KALAMAZOO, Mich., Nov. 19, 2021 /PRNewswire-PRWeb/ -- Thanksgiving is the next holiday featured in the 10th Annual Storytelling Festival by the Kalamazoo Valley Museum. As part of a nine-month virtual exploration of festive traditions, a new selection will be rolled out each month for the public to enjoy. Instead of the usual two-day event, this and other installments in the theme of "A Celebration of Time" are available for viewing on the Museum's YouTube channel and website for three months from their debut. Judy Sima, Donna Marie Todd and Genot Picor headline the latest segment premiering on Nov. 20. The trio will share tasty stories!
Judy Sima shares about an unforgettable Thanksgiving meal her family had in 1956. A retired middle school librarian, Sima has been entertaining audiences since 1983. She is the recipient of two National Storytelling Network Oracle Awards for "Service and Leadership" as well as "Distinguished National Service." She is the current president of the Detroit Story League and the editor of "MI Story," the only electronic calendar that lists public storytelling events in Michigan, now featuring virtual storytelling events across the nation. Contact [email protected] to subscribe or to list your event. The calendar is free, and the listings are free.
Donna Marie Todd relives the year her family celebrated Thanksgiving with the "Amazing ZicoFoose Sisters." Retired missionaries to Africa get wild when moonshiners arrive at their remote cabin with a teenager in labor and beg the nurse midwife to help their daughter birth her child. This story is a spellbinder from start to finish. Todd is an author, storyteller, podcaster and transformational speaker. Known for her deeply vulnerable and connective personal narratives, she entertains, brings powerful insights, and helps her audiences feel connected, empowered and energized.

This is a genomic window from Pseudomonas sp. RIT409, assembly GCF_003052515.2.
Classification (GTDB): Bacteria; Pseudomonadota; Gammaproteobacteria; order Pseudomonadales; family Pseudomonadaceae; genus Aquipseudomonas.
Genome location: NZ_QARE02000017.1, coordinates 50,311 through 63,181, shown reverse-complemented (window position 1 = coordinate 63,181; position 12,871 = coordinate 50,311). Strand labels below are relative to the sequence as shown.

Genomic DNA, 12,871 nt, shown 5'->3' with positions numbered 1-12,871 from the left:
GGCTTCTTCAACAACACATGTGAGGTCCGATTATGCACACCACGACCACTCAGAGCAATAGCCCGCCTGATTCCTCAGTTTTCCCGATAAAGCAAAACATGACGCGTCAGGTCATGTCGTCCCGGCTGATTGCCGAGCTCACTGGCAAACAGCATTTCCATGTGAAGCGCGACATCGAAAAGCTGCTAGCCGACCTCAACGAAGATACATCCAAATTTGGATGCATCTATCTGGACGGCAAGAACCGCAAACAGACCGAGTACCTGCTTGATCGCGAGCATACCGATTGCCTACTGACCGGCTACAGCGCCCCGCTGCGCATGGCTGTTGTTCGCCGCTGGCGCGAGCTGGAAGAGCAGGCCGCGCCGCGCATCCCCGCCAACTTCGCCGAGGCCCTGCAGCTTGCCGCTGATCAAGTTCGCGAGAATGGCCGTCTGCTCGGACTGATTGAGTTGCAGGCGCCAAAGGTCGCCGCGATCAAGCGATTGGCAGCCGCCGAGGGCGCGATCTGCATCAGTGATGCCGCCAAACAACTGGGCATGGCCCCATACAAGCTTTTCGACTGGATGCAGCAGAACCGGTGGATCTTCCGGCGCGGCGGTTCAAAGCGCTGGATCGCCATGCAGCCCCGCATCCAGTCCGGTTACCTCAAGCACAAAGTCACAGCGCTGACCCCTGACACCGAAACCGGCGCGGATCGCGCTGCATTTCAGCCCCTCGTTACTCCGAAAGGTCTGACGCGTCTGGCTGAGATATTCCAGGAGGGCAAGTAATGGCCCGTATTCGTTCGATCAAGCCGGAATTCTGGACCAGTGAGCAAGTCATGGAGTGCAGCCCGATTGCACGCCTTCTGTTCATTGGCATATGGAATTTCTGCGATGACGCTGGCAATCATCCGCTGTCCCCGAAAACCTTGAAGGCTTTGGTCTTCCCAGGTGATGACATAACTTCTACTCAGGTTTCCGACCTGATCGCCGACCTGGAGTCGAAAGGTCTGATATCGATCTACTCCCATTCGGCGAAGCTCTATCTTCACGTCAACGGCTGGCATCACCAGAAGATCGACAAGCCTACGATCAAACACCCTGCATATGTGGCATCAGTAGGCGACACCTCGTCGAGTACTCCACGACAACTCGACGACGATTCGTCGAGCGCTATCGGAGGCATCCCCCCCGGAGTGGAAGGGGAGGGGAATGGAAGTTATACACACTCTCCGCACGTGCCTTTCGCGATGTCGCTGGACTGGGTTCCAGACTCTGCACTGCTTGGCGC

Genot Picor shares two traditional Native American stories about "The Three Sisters: Corn, Beans and Squash" and "Rabbit's First Potlatch Dinner." Picor has performed throughout Michigan as a storyteller, musician and folklorist. "Winter Elk" is his given Native American name. Picor has studied voice and movement at the Stratford Festival Theatre in Stratford, Ontario, and holds a master's degree in theatre arts/interpretive performance studies from Eastern Michigan University. A retired public school teacher, Picor is a feature writer for The Great Lakes Pilot and The Mackinac Journal and serves on the Board of Directors for the Michilimackinac Historical Society.
UPCOMING: The story on Hanukkah will be released Nov. 24, with Jenifer Strauss sharing "The Wooden Sword." Stay tuned at kalamazoomuseum.org for stories about Christmas, Martin Luther King Jr. Day, the International Day of Peace (also known as World Peace Day), Purim and Passover, and much more.
For the past 10 years, the museum's Storytelling Festival has shared stories from various themes that reinforce the notion that museums, in general, exist not only to preserve artifacts, but to share the stories that artifacts and exhibits tell about culture, history, community and humanity. This year's festival showcases 22 storytellers from five countries and eight states.
The Kalamazoo Valley Museum is operated by Kalamazoo Valley Community College and is governed by its Board of Trustees.
Kalamazoo Valley Museum Director
269.373.7990 or [email protected]
Dawn Kemp, Kalamazoo Valley Community College, 269.488.4685, [email protected]
SOURCE Kalamazoo Valley Community College